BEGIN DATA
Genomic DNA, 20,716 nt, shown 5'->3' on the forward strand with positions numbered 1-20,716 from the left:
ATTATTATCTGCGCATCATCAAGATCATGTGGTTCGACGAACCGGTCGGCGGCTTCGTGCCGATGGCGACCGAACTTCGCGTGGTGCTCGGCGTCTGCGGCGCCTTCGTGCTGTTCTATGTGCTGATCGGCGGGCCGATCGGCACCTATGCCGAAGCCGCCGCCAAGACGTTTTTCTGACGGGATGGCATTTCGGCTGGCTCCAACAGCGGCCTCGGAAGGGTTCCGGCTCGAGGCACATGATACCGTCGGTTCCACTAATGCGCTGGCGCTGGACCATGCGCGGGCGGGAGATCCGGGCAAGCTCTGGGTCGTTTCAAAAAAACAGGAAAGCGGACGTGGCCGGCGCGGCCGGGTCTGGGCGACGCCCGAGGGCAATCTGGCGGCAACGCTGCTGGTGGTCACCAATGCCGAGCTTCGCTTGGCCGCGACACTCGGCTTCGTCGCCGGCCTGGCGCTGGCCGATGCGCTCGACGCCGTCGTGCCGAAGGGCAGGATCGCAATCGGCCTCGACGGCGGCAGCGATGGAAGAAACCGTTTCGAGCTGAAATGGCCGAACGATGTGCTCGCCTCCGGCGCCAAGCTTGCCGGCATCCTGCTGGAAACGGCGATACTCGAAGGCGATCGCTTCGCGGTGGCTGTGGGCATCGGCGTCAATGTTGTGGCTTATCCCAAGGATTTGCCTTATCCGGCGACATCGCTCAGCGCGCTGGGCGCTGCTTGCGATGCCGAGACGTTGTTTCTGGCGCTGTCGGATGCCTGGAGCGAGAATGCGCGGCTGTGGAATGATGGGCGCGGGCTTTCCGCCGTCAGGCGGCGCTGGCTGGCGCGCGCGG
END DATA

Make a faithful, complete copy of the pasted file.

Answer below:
Genomic DNA, 20,716 nt, shown 5'->3' on the forward strand with positions numbered 1-20,716 from the left:
ATTATTATCTGCGCATCATCAAGATCATGTGGTTCGACGAACCGGTCGGCGGCTTCGTGCCGATGGCGACCGAACTTCGCGTGGTGCTCGGCGTCTGCGGCGCCTTCGTGCTGTTCTATGTGCTGATCGGCGGGCCGATCGGCACCTATGCCGAAGCCGCCGCCAAGACGTTTTTCTGACGGGATGGCATTTCGGCTGGCTCCAACAGCGGCCTCGGAAGGGTTCCGGCTCGAGGCACATGATACCGTCGGTTCCACTAATGCGCTGGCGCTGGACCATGCGCGGGCGGGAGATCCGGGCAAGCTCTGGGTCGTTTCAAAAAAACAGGAAAGCGGACGTGGCCGGCGCGGCCGGGTCTGGGCGACGCCCGAGGGCAATCTGGCGGCAACGCTGCTGGTGGTCACCAATGCCGAGCTTCGCTTGGCCGCGACACTCGGCTTCGTCGCCGGCCTGGCGCTGGCCGATGCGCTCGACGCCGTCGTGCCGAAGGGCAGGATCGCAATCGGCCTCGACGGCGGCAGCGATGGAAGAAACCGTTTCGAGCTGAAATGGCCGAACGATGTGCTCGCCTCCGGCGCCAAGCTTGCCGGCATCCTGCTGGAAACGGCGATACTCGAAGGCGATCGCTTCGCGGTGGCTGTGGGCATCGGCGTCAATGTTGTGGCTTATCCCAAGGATTTGCCTTATCCGGCGACATCGCTCAGCGCGCTGGGCGCTGCTTGCGATGCCGAGACGTTGTTTCTGGCGCTGTCGGATGCCTGGAGCGAGAATGCGCGGCTGTGGAATGATGGGCGCGGGCTTTCCGCCGTCAGGCGGCGCTGGCTGGCGCGCGCGG